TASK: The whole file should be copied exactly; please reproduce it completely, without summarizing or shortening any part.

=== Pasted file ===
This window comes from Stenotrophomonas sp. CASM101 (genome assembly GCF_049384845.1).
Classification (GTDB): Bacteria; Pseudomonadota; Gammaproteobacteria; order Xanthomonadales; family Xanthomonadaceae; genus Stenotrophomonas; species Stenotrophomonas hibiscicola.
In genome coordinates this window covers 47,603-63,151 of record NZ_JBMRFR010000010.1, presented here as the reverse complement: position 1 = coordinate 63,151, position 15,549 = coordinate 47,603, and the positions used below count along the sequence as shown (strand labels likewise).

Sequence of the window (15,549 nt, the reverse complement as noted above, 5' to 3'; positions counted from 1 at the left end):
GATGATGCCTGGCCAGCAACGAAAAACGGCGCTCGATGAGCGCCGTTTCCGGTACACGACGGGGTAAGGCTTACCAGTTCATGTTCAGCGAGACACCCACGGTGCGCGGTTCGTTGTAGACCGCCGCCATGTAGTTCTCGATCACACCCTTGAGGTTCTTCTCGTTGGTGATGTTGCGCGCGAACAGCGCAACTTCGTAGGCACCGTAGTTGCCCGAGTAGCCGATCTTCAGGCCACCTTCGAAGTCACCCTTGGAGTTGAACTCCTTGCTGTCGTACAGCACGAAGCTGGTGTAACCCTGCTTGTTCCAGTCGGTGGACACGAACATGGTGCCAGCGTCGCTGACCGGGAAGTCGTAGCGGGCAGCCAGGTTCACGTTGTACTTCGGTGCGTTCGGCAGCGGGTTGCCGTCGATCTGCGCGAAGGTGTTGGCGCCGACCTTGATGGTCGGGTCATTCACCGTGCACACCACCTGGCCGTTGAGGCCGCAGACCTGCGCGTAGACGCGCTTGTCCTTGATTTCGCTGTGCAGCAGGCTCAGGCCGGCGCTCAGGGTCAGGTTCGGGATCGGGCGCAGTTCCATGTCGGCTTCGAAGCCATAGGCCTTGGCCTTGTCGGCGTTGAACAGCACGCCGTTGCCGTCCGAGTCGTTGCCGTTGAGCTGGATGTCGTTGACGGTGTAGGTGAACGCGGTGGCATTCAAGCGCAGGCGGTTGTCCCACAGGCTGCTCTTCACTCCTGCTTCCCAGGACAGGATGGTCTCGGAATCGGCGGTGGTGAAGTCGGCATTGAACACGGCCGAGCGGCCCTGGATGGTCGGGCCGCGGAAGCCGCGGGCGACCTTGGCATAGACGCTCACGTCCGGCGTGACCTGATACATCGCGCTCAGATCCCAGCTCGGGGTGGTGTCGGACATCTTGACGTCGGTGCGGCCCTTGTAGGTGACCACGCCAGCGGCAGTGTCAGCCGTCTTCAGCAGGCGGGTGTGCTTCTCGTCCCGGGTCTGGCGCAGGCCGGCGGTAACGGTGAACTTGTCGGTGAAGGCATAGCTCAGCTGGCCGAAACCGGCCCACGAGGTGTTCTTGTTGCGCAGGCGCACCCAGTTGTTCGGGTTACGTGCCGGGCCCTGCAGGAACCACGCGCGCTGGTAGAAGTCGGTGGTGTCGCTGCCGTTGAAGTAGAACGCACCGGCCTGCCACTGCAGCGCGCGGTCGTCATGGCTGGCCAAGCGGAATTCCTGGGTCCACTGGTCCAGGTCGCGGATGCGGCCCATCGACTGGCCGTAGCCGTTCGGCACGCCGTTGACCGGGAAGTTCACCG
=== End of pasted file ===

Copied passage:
This window comes from Stenotrophomonas sp. CASM101 (genome assembly GCF_049384845.1).
Classification (GTDB): Bacteria; Pseudomonadota; Gammaproteobacteria; order Xanthomonadales; family Xanthomonadaceae; genus Stenotrophomonas; species Stenotrophomonas hibiscicola.
In genome coordinates this window covers 47,603-63,151 of record NZ_JBMRFR010000010.1, presented here as the reverse complement: position 1 = coordinate 63,151, position 15,549 = coordinate 47,603, and the positions used below count along the sequence as shown (strand labels likewise).

Sequence of the window (15,549 nt, the reverse complement as noted above, 5' to 3'; positions counted from 1 at the left end):
GATGATGCCTGGCCAGCAACGAAAAACGGCGCTCGATGAGCGCCGTTTCCGGTACACGACGGGGTAAGGCTTACCAGTTCATGTTCAGCGAGACACCCACGGTGCGCGGTTCGTTGTAGACCGCCGCCATGTAGTTCTCGATCACACCCTTGAGGTTCTTCTCGTTGGTGATGTTGCGCGCGAACAGCGCAACTTCGTAGGCACCGTAGTTGCCCGAGTAGCCGATCTTCAGGCCACCTTCGAAGTCACCCTTGGAGTTGAACTCCTTGCTGTCGTACAGCACGAAGCTGGTGTAACCCTGCTTGTTCCAGTCGGTGGACACGAACATGGTGCCAGCGTCGCTGACCGGGAAGTCGTAGCGGGCAGCCAGGTTCACGTTGTACTTCGGTGCGTTCGGCAGCGGGTTGCCGTCGATCTGCGCGAAGGTGTTGGCGCCGACCTTGATGGTCGGGTCATTCACCGTGCACACCACCTGGCCGTTGAGGCCGCAGACCTGCGCGTAGACGCGCTTGTCCTTGATTTCGCTGTGCAGCAGGCTCAGGCCGGCGCTCAGGGTCAGGTTCGGGATCGGGCGCAGTTCCATGTCGGCTTCGAAGCCATAGGCCTTGGCCTTGTCGGCGTTGAACAGCACGCCGTTGCCGTCCGAGTCGTTGCCGTTGAGCTGGATGTCGTTGACGGTGTAGGTGAACGCGGTGGCATTCAAGCGCAGGCGGTTGTCCCACAGGCTGCTCTTCACTCCTGCTTCCCAGGACAGGATGGTCTCGGAATCGGCGGTGGTGAAGTCGGCATTGAACACGGCCGAGCGGCCCTGGATGGTCGGGCCGCGGAAGCCGCGGGCGACCTTGGCATAGACGCTCACGTCCGGCGTGACCTGATACATCGCGCTCAGATCCCAGCTCGGGGTGGTGTCGGACATCTTGACGTCGGTGCGGCCCTTGTAGGTGACCACGCCAGCGGCAGTGTCAGCCGTCTTCAGCAGGCGGGTGTGCTTCTCGTCCCGGGTCTGGCGCAGGCCGGCGGTAACGGTGAACTTGTCGGTGAAGGCATAGCTCAGCTGGCCGAAACCGGCCCACGAGGTGTTCTTGTTGCGCAGGCGCACCCAGTTGTTCGGGTTACGTGCCGGGCCCTGCAGGAACCACGCGCGCTGGTAGAAGTCGGTGGTGTCGCTGCCGTTGAAGTAGAACGCACCGGCCTGCCACTGCAGCGCGCGGTCGTCATGGCTGGCCAAGCGGAATTCCTGGGTCCACTGGTCCAGGTCGCGGATGCGGCCCATCGACTGGCCGTAGCCGTTCGGCACGCCGTTGACCGGGAAGTTCACCG